CHICAGO — A revised parking meter deal could result in a $360 million windfall for the private company operating the meters, several aldermen say.
The draft report by the City Council's nine-member Chicago Progressive Reform Coalition claims that contrary to estimates from Mayor Rahm Emanuel's administration, the deal could wind up resulting in as much as $9 million a year in extra revenue for Chicago Parking Meters, the private company that runs the meters.
The City Council Finance Committee will continue to debate the measure Friday.
This would result in additional revenue of as much as $360 million for Chicago Parking Meters over the remaining 71 years of the agreement privatizing the city's meters than what is being touted by the mayor's office. Even the report's most conservative estimates find the company would make millions of dollars more than the city projects.
The bulk of that money could come from a provision extending parking meter hours in River North by three hours and in other areas by one hour. That comes in exchange for providing free parking on Sundays, although drivers would still have to pay meters in an area bordered by North Avenue, Halsted Street, Roosevelt Road and the lakefront.
The report claims the city chose numbers in its estimates that would show less revenue going to Chicago Parking Meters than what is likely. The city has said losing Sunday revenue would cost the company more than $8 million, but extending hours on some meters would raise slightly more than $7 million.
More specifically, while the mayor’s office estimates the 3,217 metered spaces in River North would generate $807,000 in the hours between 10 p.m. and midnight next year, the report estimates the revenue would range from $3.5 to $5.2 million. The city said Chicago Parking Meters would generate an additional $2,200 in River North every evening from 10 p.m. to 12 a.m., while the aldermen's analysis estimates revenue at $10,000 to $14,000 a night for those two hours.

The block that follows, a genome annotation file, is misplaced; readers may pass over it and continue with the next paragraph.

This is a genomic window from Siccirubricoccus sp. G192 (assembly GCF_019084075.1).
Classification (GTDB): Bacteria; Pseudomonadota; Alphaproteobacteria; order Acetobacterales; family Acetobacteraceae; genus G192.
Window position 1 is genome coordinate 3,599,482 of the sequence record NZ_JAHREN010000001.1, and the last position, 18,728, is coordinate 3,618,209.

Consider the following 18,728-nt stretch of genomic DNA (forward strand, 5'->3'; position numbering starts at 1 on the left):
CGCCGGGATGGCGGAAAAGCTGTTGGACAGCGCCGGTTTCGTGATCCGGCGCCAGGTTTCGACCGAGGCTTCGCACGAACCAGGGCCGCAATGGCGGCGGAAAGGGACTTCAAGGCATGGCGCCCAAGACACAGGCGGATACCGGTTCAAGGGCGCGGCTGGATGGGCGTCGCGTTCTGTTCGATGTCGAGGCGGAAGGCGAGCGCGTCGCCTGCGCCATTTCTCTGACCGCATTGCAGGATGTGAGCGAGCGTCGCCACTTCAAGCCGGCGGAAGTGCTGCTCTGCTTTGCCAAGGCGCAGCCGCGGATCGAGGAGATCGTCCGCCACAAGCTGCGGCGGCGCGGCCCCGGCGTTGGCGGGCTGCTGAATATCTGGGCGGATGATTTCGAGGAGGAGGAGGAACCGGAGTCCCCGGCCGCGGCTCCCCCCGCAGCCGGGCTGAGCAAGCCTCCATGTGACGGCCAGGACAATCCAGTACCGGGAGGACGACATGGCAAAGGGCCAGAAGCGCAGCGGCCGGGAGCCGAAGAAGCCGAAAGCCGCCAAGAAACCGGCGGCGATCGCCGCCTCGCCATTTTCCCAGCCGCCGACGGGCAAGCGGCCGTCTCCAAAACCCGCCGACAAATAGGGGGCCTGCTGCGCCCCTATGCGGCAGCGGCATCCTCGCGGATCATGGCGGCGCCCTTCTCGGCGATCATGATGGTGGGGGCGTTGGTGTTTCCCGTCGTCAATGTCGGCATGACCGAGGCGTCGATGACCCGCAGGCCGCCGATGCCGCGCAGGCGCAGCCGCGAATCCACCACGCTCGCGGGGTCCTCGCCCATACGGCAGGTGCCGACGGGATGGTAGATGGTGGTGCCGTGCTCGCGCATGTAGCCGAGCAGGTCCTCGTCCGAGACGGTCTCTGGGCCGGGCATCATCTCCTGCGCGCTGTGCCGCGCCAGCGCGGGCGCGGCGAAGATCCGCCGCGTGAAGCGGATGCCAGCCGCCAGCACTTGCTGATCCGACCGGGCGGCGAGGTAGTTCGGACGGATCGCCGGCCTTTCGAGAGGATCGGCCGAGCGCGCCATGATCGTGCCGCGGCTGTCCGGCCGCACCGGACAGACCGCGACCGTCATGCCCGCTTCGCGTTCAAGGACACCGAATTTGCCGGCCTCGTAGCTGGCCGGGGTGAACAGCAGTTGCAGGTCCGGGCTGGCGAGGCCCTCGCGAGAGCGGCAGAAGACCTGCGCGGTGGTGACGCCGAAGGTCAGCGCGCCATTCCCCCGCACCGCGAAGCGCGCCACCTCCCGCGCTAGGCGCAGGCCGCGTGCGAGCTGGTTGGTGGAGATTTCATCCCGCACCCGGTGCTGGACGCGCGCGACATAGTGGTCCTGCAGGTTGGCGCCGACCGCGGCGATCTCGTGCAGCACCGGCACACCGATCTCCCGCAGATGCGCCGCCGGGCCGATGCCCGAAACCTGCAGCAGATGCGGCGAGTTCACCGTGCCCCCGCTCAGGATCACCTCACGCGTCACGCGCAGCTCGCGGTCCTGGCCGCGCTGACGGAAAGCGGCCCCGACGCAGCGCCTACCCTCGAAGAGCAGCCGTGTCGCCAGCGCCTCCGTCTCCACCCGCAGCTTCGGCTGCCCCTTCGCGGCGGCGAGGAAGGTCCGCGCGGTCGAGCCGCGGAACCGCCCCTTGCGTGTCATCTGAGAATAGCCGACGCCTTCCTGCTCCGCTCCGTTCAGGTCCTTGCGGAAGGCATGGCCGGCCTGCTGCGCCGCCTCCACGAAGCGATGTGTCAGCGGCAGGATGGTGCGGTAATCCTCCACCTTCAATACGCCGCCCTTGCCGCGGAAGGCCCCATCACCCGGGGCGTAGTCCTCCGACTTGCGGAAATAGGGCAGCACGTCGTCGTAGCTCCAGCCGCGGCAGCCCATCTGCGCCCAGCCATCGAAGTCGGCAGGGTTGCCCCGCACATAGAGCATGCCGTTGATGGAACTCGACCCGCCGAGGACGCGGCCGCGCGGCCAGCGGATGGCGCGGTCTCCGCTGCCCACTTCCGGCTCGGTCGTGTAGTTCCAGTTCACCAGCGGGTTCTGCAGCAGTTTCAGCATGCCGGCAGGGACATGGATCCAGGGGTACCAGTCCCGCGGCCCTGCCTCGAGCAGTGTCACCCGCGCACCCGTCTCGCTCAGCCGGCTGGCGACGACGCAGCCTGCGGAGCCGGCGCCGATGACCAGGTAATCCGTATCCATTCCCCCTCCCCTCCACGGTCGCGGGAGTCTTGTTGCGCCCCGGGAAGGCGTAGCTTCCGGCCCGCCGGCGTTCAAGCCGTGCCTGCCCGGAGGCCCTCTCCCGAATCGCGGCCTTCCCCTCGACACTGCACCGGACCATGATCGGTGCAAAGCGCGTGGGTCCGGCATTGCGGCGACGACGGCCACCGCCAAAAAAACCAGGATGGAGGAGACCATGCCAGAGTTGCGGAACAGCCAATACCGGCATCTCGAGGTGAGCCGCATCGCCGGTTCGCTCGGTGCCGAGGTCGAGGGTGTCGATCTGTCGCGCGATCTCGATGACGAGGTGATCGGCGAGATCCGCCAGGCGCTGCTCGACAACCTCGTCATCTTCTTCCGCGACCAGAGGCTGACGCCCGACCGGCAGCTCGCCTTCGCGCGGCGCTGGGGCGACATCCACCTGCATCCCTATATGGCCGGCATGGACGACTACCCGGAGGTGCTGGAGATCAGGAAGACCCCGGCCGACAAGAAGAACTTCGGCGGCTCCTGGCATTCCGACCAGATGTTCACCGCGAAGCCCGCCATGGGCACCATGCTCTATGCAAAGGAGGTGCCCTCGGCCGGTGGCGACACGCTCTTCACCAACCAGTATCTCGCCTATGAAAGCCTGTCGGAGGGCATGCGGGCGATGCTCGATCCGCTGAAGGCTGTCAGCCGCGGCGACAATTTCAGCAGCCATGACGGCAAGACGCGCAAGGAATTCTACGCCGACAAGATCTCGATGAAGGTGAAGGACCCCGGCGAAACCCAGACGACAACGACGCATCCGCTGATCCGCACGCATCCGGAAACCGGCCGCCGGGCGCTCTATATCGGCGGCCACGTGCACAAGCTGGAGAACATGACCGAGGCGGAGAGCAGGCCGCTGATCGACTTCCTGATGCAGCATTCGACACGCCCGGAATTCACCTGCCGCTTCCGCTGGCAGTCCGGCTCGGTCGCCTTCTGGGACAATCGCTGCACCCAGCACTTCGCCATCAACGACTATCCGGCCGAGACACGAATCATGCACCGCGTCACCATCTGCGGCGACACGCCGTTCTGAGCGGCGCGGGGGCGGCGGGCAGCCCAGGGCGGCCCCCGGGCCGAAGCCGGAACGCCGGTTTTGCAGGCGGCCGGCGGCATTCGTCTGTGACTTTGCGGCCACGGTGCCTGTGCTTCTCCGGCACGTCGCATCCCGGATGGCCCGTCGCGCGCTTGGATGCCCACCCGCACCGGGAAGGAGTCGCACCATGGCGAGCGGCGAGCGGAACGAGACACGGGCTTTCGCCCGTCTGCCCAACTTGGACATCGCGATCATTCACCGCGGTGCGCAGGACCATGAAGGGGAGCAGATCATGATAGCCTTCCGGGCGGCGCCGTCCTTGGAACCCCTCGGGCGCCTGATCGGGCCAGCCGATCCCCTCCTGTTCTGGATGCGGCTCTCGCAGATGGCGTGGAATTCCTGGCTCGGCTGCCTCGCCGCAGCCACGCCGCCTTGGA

"They don't want to show us the real deal because it would be a bad one for the city," said 32nd Ward Ald. Scott Waguespack.
"They're doing the same thing that happened in 2008" when Mayor Richard Daley pushed through the original, highly criticized deal in just 72 hours, Waguespack said.
For example, even though Chicago Parking Meters turned over data on more than 120 million parking meter transactions over the last four years, the city's revenue study for extending the payment hours only includes data from three months of a single year: April, August and November. Waguespack said the city cherry-picked these particular months to keep estimates of potential profits to Chicago Parking Meters low.
In addition, during Finance Committee hearings earlier this week, it came out that the modeling for estimating future meter usage and revenue for extending River North metered parking three hours until midnight was based on only 39 metered parking spaces on Oak Street. During two days of hearings, several alderman said such a limited analysis did not accurately represent parking conditions in River North.
"I'm still concerned about the free Sundays-extended hours trade-off," said Ald. Ameya Pawar (47th). While he supports another part of the deal — a settlement over lost revenue to Chicago Parking Meters due to street closures that the city claims could save taxpayers $1 billion — he said Chicago Parking Meters is going to make money in other ways.
"Two-thirds of what you've done is brilliant, but I'm concerned they're going to make it up on the back end," he said.
The city's chief financial officer, Lois Scott, admitted estimates are never perfect, but she said at the hearings she was confident the city's numbers are close, and that estimates coming from the progressive caucus are exaggerated.
"Will the estimates be off from the true numbers?" asked Scott. "Of course. Will it be millions more? Highly unlikely."
Waguespack said he's had difficulty getting more data since the revised deal was announced April 29.
"That's the frustration with this thing," he said. "They put a bunch of numbers on paper but have no substance to back it up. They have all the data they need, but wasted 30 days and didn't get us any information."
"I think it just gets more and more confusing," said 2nd Ward Ald. Robert Fioretti when asked about the numbers coming out of the mayor's office. "It doesn't make any sense."